When a claim is procedurally defaulted, a federal court may not address the merits of a state prisoner's habeas claim unless the petitioner can show (1) both cause for the default and prejudice that would result from failing to consider the claim on the merits; or (2) that failure to consider the claim on the merits would result in a fundamental miscarriage of justice, i.e., the conviction of one who is actually innocent. See Murray v. Carrier, 477 U.S 478, 495-96 (1986). “Cause” consists of “some factor external to the defense [that] impeded counsel's efforts to raise the claim in State court at the appropriate time.” Breard, 134 F.3d 615, 620 (4th Cir. 1998). In order to demonstrate prejudice, a habeas petitioner must show “not merely that the errors at his trial created a possibility of prejudice, but that they worked to his actual and substantial disadvantage, infecting his entire trial with error of constitutional dimensions.” United States v. Frady, 456 U.S. 152, 170 (1982); see also Carrier, 477 U.S. at 494 (quoting Frady). Even when a petitioner fails to show cause and prejudice for a procedural default, a court must still consider whether it should reach the merits of a petitioner's claims in order to prevent a fundamental miscarriage of justice. See Schlup v. Delo, 513 U.S. 298, 314-15 (1995).

         C. Strickland

         When a petitioner alleges a claim of ineffective assistance of counsel, he must show both that counsel's performance was deficient and that the deficient performance prejudiced his defense. Strickland v. Washington, 466 U.S. 668, 687 (1984). Representation is deficient if it falls below an objective standard of reasonableness, considering all the circumstances. Id. at 688.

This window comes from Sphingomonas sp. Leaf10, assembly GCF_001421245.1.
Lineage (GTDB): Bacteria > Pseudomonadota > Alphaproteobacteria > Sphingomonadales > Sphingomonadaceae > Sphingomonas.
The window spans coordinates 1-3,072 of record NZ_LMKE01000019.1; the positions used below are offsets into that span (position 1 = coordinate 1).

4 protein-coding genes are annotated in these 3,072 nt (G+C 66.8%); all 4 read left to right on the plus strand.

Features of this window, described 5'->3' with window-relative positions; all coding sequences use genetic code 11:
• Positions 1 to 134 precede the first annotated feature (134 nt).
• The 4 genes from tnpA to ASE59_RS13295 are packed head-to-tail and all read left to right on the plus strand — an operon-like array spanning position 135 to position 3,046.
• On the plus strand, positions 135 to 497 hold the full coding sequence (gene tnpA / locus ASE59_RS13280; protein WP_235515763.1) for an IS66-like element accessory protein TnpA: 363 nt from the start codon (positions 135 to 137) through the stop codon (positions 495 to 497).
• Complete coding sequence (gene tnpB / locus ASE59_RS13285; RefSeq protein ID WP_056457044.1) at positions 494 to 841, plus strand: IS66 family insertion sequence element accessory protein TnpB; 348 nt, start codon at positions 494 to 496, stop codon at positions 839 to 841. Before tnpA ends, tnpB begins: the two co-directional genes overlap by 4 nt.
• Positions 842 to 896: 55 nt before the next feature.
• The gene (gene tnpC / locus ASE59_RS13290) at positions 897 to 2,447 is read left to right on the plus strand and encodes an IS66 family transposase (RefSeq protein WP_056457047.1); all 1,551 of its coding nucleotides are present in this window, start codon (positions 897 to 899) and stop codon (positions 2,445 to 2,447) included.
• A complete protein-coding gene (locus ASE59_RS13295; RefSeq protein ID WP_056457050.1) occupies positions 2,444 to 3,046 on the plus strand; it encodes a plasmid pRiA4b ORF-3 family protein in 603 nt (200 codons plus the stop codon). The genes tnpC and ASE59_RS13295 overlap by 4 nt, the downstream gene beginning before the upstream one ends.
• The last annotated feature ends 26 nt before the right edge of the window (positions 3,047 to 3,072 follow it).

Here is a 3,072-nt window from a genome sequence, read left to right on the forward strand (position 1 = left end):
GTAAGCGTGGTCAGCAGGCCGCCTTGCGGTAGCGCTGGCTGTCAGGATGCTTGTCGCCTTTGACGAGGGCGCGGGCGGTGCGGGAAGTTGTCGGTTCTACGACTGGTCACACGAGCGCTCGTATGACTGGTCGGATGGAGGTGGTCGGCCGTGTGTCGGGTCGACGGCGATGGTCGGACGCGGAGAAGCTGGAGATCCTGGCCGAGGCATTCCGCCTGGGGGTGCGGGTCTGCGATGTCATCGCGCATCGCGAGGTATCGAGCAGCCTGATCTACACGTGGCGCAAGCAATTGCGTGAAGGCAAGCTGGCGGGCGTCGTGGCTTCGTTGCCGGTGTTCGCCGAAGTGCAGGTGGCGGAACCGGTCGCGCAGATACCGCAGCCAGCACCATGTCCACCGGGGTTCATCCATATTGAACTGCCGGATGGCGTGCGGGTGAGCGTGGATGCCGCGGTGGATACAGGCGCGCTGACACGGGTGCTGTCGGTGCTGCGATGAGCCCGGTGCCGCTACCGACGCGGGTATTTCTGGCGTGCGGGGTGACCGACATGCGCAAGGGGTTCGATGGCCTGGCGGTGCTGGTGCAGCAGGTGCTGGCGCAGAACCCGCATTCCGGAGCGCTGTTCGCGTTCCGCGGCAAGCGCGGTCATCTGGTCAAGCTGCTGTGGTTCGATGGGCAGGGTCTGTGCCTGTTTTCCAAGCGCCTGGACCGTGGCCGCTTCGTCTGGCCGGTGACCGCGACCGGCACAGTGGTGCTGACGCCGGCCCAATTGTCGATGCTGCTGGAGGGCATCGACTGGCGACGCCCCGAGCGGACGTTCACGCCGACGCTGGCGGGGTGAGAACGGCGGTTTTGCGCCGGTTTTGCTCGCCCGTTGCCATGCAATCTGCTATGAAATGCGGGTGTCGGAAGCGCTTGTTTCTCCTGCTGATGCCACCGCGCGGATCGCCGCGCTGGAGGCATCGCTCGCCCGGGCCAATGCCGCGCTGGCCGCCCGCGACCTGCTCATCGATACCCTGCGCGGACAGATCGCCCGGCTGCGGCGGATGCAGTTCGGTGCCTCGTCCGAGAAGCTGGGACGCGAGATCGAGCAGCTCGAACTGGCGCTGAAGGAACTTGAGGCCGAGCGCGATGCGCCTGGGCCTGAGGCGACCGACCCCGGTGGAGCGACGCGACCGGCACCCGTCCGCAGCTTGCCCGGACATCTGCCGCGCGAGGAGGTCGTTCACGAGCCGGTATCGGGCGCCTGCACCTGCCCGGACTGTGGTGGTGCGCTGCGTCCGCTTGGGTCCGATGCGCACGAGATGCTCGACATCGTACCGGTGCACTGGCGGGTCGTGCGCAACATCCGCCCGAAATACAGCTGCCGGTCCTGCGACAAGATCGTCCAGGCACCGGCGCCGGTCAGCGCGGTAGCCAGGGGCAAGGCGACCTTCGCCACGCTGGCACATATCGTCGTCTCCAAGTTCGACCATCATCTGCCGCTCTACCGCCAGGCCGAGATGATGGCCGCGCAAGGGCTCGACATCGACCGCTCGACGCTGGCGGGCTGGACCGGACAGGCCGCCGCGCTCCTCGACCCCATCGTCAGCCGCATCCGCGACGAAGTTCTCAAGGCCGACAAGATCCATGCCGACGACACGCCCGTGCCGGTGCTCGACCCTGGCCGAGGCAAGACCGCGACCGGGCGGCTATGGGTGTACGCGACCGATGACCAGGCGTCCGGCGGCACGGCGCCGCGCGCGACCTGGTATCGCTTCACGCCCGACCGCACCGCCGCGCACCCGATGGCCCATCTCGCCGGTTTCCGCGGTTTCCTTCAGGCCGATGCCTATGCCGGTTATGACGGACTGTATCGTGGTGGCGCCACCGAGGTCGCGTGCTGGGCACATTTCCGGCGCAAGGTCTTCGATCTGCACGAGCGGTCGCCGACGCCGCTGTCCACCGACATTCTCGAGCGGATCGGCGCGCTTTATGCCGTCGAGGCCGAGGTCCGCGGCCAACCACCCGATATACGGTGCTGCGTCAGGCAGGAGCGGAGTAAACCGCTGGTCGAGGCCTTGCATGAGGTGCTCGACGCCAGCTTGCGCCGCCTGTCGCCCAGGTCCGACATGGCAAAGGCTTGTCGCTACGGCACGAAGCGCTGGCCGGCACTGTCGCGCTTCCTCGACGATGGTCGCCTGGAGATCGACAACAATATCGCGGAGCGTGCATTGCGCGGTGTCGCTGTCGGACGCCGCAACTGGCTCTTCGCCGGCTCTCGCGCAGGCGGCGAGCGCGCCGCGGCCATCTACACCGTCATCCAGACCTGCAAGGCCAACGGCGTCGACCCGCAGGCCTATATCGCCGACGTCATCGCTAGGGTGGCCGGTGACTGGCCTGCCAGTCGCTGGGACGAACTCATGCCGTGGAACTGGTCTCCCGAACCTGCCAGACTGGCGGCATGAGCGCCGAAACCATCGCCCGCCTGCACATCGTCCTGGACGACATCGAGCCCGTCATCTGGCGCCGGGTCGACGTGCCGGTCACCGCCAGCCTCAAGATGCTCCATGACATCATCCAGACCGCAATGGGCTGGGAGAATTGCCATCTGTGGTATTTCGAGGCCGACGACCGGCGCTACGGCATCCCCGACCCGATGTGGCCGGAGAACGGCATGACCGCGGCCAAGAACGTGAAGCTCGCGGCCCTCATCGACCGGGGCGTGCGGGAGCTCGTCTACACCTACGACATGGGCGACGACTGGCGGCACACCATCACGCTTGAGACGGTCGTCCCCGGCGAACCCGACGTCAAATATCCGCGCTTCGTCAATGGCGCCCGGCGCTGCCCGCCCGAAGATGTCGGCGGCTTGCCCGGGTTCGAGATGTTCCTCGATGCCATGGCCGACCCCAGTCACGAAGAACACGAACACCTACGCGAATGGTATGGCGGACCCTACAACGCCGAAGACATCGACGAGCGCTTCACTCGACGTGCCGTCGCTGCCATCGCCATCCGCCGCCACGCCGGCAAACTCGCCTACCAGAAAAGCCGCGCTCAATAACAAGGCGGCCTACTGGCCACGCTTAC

To satisfy the first part of this standard, it must be demonstrated that counsel's performance was not “within the range of competence normally demanded of attorneys in criminal cases.” Id. at 687. The standard for assessing such competence is “highly deferential” and has a “strong presumption that counsel's conduct falls within a wide range of reasonable professional assistance.” Id. at 669. A federal court's consideration of ineffective assistance of counsel claims arising from state criminal proceedings is limited on habeas review due to the deference accorded trial attorneys and state appellate courts reviewing their performance. See 28 U.S.C. § 2254(d)(1). A petitioner must overcome the “'strong presumption' that counsel's strategy and tactics fall 'within the wide range of reasonable professional assistance.'” Burch v. Corcoran, 273 F.3d 577, 588 (4th Cir. 2001) (quoting Strickland, 466 at 689). “There is a strong presumption that counsel's attention to certain issues to the exclusion of others reflects trial tactics rather than sheer neglect.” Harrington v. Richter, 562 U.S. 86, 109 (2011) (citations and internal quotation marks omitted); see also Sharpe v. Bell, 593 F.3d 372, 383 (4th Cir. 2010) (“Counsel is not required to engage in the filing of futile motions.”). “The standards created by Strickland and § 2254(d) are both 'highly deferential, ' and when the two apply in tandem, review is 'doubly' so.” Harrington, 562 U.S. at 105 (citations omitted). “When § 2254(d) applies, the question is not whether counsel's actions were reasonable. The question is whether there is any reasonable argument that counsel satisfied Strickland's deferential standard.” Id.